It will be appreciated by persons skilled in the art that the embodiments described in FIGS. 2 and 3 are merely examples, and not restricted thereto. For example, any type of communication, data processing, information and display as well as data encryption and security means can be integrated with the end units. It is thus enabling to bring the extracted raw data (the number of “entrances” and “exits” and their occurrence time), received from the end units, to any location and to any person who is authorized to view this data.
Reference is now made to FIGS. 4A-4C. FIG. 4A is an exploded view of the end unit 10 and FIGS. 4B and 4C are isometric views of the constructed unit 10.
A typical end unit 10, according to the invention, comprises (see FIG. 4A) of a transparent window 110, a domed unit 112, a holding ring 114 with projecting legs 116, for carrying a CCD camera 120, two LED lamps 122 and 124, an external housing unit 126, a processor and memory card 128, a connector card 130 and a housing cover 132.
The transparent window 110 is assembled on one side of the domed unit 112. The domed unit 112 is held in place by the holding ring 114 and the projecting legs (which will be explained with reference to FIGS. 6A and 6B).
The camera 120 is installed within the adjustable holder 118 which is carried by the domed unit 112,
The domed unit 112 is installed within the housing 126 of the end unit 10 by inserting the projecting legs into receivable sleeves 134, which are formed within the housing body 126.
The CCD camera 120, which views the area, through the transparent window 110, is adjustable in one degree of freedom by tilting the adjustable holder 118, which is in turn supported on two supports 134, 136 that extend from the dome unit 112. A second degree of freedom is provided by rotating the dome unit 112 (as will be explained in more detail with reference to FIG. 7).
The two led lamps 122, 124 are utilized as visual indicators; led lamp 122 to indicate voltage within the end unit 10, and the second led lamp 124 to provide a visual indicating that the unit is operating as a counter. Both lamps are visible through the transparent window 110. Within the external housing 126, the processor card 128 and the connectors card 130 are encased. The housing body 126 is connected with screws, or with any other suitable connectors, to the external cover 132.
Reference is now made to FIG. 5, which illustrates the assembly of the unit 10, within in a ceiling. The housing cover is fixed to the ceiling using screws, and the external housing body is connected to it.
Reference is now made to FIGS. 6A-6C, which illustrate the assembly of the unit 10, within an acoustic ceiling. FIG. 6A is a view of the assembled unit, while FIG. 6B and FIG. 6C are sectional views and general elevational view of the end unit 10 in it's “open” mode (as required for assembling the unit in an acoustic ceiling).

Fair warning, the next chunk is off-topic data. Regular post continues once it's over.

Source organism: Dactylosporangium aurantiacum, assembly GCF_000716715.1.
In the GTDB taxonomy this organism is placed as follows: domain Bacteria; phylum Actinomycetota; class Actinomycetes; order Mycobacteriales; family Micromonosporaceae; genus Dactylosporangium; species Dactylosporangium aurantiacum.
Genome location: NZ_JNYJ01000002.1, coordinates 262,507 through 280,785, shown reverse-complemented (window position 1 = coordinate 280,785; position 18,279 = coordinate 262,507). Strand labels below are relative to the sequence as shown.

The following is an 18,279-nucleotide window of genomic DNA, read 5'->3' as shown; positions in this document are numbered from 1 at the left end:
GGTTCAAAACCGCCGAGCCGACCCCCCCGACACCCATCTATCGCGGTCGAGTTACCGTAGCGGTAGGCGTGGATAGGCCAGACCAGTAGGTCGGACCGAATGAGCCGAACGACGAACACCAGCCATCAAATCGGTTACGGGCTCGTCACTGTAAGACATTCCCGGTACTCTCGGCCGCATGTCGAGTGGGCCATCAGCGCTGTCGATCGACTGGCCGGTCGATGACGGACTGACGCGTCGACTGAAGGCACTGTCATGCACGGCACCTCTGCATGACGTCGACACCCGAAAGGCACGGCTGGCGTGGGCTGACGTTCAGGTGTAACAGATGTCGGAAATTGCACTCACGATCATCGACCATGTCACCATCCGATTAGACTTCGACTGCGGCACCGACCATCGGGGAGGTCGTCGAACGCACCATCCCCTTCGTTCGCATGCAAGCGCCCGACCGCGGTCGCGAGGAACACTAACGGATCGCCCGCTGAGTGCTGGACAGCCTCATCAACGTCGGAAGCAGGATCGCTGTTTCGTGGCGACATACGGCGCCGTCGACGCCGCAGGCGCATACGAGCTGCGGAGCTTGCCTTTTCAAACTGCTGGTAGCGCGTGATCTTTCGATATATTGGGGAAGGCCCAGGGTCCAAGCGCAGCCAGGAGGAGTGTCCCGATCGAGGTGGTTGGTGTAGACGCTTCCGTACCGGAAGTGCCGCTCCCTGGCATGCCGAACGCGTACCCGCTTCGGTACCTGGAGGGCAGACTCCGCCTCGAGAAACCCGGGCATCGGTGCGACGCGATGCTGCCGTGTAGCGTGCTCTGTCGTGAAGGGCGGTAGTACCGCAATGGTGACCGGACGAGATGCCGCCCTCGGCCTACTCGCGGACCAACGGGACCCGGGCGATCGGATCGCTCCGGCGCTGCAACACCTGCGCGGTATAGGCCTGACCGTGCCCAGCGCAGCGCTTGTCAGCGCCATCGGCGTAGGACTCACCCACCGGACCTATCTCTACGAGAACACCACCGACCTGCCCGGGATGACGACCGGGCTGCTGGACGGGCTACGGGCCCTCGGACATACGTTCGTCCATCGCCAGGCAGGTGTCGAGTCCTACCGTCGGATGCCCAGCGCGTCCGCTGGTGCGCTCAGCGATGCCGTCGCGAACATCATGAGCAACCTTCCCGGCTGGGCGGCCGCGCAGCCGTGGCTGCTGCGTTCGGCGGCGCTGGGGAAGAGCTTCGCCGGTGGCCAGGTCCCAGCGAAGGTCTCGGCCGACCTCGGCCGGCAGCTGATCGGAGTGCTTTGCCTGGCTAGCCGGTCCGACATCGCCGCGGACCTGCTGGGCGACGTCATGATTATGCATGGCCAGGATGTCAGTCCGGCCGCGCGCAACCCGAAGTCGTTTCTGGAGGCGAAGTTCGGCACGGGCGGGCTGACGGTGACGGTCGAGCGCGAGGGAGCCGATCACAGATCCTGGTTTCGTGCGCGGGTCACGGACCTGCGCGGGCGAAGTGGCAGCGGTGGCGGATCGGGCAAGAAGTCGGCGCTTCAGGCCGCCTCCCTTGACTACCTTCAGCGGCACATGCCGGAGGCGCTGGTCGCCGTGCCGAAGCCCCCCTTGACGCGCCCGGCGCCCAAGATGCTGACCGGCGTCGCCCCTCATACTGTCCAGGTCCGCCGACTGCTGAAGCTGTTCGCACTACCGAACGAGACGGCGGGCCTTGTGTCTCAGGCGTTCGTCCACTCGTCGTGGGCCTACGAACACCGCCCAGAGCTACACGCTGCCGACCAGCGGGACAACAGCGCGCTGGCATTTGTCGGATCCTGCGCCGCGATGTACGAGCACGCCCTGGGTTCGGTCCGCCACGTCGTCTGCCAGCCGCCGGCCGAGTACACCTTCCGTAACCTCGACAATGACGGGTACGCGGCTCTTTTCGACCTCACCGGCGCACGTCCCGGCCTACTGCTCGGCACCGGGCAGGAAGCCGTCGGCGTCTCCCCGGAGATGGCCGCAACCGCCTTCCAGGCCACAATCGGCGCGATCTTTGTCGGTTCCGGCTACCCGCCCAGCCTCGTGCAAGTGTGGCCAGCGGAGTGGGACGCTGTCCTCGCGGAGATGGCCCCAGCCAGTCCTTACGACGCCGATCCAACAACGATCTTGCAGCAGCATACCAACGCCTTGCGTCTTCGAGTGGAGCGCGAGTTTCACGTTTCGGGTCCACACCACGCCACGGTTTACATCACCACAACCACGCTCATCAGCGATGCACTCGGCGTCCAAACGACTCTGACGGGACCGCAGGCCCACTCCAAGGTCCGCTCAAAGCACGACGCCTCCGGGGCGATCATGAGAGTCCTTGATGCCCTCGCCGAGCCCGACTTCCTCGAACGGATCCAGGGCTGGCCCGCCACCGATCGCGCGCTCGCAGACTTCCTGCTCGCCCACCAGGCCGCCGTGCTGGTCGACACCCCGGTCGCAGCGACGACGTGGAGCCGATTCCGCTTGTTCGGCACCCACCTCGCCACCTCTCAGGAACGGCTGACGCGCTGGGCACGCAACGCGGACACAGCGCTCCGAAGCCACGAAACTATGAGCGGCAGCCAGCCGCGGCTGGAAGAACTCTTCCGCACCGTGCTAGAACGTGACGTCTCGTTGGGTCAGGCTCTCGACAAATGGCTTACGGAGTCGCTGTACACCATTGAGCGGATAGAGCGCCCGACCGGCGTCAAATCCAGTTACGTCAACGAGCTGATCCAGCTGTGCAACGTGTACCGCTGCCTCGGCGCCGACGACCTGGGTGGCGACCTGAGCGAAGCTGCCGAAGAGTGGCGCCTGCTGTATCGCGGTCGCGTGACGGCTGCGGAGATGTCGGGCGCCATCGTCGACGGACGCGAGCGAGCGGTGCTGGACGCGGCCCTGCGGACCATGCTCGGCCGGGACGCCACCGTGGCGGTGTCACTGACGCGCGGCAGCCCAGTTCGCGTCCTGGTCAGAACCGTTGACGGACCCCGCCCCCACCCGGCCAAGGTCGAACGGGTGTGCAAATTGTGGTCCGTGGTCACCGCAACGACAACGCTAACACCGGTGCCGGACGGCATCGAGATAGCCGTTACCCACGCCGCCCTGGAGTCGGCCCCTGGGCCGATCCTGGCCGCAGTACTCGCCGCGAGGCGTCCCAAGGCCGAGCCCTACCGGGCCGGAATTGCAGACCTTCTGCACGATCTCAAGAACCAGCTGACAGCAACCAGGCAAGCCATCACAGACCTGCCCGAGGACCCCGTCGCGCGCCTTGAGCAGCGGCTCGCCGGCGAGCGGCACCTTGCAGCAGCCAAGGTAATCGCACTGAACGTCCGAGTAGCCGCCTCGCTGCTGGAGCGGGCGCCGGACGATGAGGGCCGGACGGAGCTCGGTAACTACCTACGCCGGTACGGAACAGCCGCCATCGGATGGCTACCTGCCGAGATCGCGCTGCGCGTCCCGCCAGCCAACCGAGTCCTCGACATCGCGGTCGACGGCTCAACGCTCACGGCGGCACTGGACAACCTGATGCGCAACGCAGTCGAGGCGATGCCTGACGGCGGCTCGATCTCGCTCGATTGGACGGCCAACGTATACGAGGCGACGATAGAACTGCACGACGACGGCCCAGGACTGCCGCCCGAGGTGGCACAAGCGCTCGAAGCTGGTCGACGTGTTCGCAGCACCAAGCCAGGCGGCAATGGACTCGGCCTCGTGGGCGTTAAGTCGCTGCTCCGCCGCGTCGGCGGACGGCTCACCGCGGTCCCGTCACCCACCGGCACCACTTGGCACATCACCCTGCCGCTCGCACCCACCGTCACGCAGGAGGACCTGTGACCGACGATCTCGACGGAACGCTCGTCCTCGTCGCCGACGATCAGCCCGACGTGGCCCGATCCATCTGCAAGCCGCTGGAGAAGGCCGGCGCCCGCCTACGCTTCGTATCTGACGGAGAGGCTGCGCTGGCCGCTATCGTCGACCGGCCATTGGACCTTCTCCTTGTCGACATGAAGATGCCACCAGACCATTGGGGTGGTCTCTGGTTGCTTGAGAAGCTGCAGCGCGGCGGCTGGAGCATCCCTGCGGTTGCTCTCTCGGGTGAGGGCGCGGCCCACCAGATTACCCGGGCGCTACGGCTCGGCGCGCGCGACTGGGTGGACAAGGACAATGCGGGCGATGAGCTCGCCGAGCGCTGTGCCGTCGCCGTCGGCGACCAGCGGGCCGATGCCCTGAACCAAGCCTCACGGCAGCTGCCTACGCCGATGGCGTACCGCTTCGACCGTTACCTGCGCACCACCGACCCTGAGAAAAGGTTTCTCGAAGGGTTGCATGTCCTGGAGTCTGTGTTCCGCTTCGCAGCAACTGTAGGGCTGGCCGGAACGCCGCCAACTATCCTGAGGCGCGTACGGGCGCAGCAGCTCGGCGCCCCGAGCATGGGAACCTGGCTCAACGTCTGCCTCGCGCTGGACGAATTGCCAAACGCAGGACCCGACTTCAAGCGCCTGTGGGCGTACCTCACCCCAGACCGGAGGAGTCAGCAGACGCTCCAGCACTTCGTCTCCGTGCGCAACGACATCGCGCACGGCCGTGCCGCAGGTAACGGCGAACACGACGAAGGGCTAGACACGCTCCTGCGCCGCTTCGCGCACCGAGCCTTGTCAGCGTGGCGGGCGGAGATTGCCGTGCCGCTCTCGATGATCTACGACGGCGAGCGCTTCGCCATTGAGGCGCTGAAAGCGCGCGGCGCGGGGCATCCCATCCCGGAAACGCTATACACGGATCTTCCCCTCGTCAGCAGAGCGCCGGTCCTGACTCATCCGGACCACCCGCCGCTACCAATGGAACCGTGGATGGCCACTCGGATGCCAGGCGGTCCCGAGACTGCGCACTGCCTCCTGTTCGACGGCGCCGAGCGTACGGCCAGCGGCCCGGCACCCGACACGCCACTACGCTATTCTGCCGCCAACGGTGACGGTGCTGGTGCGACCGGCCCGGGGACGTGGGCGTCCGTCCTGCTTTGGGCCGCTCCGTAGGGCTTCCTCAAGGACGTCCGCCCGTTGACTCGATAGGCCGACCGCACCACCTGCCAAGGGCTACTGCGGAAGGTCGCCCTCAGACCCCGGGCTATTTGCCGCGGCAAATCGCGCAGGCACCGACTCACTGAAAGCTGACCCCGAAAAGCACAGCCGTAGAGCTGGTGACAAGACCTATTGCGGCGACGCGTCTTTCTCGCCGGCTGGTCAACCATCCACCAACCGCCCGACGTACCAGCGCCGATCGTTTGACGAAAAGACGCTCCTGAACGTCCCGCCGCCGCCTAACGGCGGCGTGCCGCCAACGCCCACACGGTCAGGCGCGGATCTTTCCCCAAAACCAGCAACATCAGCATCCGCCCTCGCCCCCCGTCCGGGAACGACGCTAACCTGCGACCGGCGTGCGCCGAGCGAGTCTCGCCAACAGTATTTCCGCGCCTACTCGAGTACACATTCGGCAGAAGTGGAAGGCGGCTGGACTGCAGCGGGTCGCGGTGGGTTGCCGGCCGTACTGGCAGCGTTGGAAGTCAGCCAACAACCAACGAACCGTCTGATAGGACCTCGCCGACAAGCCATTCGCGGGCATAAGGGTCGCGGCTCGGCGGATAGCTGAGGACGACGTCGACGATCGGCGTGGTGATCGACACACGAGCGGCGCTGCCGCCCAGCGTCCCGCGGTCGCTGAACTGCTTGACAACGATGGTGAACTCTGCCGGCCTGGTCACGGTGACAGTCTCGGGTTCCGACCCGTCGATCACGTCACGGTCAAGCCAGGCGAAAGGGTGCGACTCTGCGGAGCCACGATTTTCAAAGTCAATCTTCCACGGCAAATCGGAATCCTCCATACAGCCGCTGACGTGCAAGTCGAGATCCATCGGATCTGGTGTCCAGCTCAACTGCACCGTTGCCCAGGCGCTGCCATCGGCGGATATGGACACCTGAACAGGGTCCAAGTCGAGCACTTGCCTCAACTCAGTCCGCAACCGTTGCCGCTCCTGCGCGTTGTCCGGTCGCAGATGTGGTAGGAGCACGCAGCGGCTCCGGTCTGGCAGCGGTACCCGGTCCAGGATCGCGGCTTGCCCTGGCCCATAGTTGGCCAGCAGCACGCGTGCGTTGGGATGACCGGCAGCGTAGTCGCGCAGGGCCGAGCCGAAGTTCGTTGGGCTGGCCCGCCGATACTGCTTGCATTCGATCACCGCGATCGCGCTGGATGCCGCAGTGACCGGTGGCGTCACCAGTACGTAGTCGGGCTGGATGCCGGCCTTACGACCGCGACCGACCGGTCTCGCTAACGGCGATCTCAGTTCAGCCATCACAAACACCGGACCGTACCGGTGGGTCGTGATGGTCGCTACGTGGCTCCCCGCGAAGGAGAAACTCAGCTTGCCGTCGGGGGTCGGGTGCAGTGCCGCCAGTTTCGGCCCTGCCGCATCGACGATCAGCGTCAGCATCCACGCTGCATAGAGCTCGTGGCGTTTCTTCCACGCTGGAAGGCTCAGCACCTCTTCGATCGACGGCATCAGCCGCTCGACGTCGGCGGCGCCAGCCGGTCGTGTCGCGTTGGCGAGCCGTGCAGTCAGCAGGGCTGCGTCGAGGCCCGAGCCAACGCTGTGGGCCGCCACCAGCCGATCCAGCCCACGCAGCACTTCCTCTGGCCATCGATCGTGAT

The dome unit 112 with the camera 120 is installed, as mentioned above, over the holding ring 114 and equipped projecting legs 116. Lips 117, which are used as snap connectors, are fixed to the ends of the legs. When the lips 117 are released (with the aid of a screwdriver, for example) from their position within sleeves 134 (which are formed in the external housing unit 126), the dome 112 with the camera 120 within it may be pulled out from the closed position within the external housing unit 126. After disconnecting the wiring from the camera 120, the end unit is dismantled into two separate components.
As will be explained hereinafter, it is possible to install the end unit, without the additional fixtures, on the gypsum (plaster) surface of the acoustic ceiling. Normally, a gypsum/plaster board cannot carry a suspended weight, unless special anchors are fitted.
The external housing body 126, containing the processing and connector cards 128, 130 and the cover 132, are placed on the upper side of the ceiling surface. The ceiling surface is drilled in advance within to accommodate the projecting legs 116 of the dome 112. After re-wiring the camera 120 and adjusting it with the adjustable holder 118, the projecting legs 116 of the holding ring 114 are threaded through the drilled surface and into the sleeves 134, which are formed in the external housing 126.
The dome unit 112 is then pushed towards the ceiling and attached to the interior surface of the ceiling. The lips 117 are snapped into pre-formed openings of external housing 126 allowing the dome unit 112 to be connected to the external housing body 126, so that the gypsum surface of the acoustic ceiling is situated between them. Thus, the major part of the end unit 10 is supported by the acoustic ceiling without being suspended therefrom thereby reducing the stress on the ceiling.
Reference is now made to FIG. 7, which illustrates the installation of the end unit 10 in accordance with the principle characteristics and parameters of the system.
The end unit 10 is installed above a given area of interest 140. The example described in FIG. 7 shows an entrance area (or an exit) located within a store. The control area is generally rectangle shaped, according to the field of view 142 (FOV) of the CCD camera 120. Preferably, the FOV of the camera 120 should correspond with the same plane as the given area 140.